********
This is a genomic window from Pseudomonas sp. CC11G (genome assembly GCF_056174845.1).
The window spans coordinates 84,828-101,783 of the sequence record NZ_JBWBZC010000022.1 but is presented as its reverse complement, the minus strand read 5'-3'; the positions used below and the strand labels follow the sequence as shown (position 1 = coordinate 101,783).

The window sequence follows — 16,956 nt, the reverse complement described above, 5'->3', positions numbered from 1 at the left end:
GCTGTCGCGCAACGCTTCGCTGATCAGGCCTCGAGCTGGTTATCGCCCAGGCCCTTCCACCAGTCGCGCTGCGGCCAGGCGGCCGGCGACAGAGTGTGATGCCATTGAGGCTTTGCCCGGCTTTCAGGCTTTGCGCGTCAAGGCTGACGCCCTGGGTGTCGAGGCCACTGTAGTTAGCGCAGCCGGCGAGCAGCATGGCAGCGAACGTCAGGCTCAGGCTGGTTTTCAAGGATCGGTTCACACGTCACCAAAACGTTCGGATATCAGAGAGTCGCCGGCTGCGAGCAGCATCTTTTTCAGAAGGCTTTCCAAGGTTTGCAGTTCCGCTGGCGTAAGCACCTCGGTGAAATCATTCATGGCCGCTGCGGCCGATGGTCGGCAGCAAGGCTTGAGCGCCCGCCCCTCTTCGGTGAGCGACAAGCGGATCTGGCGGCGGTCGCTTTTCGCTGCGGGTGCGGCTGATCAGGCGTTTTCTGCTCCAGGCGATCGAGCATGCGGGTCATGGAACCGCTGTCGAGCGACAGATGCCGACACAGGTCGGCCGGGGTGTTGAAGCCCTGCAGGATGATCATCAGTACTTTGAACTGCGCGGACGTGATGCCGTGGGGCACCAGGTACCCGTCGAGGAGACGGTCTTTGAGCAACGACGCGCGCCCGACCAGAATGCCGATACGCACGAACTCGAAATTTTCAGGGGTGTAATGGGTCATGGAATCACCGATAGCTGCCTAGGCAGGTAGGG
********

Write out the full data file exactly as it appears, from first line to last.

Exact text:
This is a genomic window from Pseudomonas sp. CC11G (genome assembly GCF_056174845.1).
The window spans coordinates 84,828-101,783 of the sequence record NZ_JBWBZC010000022.1 but is presented as its reverse complement, the minus strand read 5'-3'; the positions used below and the strand labels follow the sequence as shown (position 1 = coordinate 101,783).

The window sequence follows — 16,956 nt, the reverse complement described above, 5'->3', positions numbered from 1 at the left end:
GCTGTCGCGCAACGCTTCGCTGATCAGGCCTCGAGCTGGTTATCGCCCAGGCCCTTCCACCAGTCGCGCTGCGGCCAGGCGGCCGGCGACAGAGTGTGATGCCATTGAGGCTTTGCCCGGCTTTCAGGCTTTGCGCGTCAAGGCTGACGCCCTGGGTGTCGAGGCCACTGTAGTTAGCGCAGCCGGCGAGCAGCATGGCAGCGAACGTCAGGCTCAGGCTGGTTTTCAAGGATCGGTTCACACGTCACCAAAACGTTCGGATATCAGAGAGTCGCCGGCTGCGAGCAGCATCTTTTTCAGAAGGCTTTCCAAGGTTTGCAGTTCCGCTGGCGTAAGCACCTCGGTGAAATCATTCATGGCCGCTGCGGCCGATGGTCGGCAGCAAGGCTTGAGCGCCCGCCCCTCTTCGGTGAGCGACAAGCGGATCTGGCGGCGGTCGCTTTTCGCTGCGGGTGCGGCTGATCAGGCGTTTTCTGCTCCAGGCGATCGAGCATGCGGGTCATGGAACCGCTGTCGAGCGACAGATGCCGACACAGGTCGGCCGGGGTGTTGAAGCCCTGCAGGATGATCATCAGTACTTTGAACTGCGCGGACGTGATGCCGTGGGGCACCAGGTACCCGTCGAGGAGACGGTCTTTGAGCAACGACGCGCGCCCGACCAGAATGCCGATACGCACGAACTCGAAATTTTCAGGGGTGTAATGGGTCATGGAATCACCGATAGCTGCCTAGGCAGGTAGGG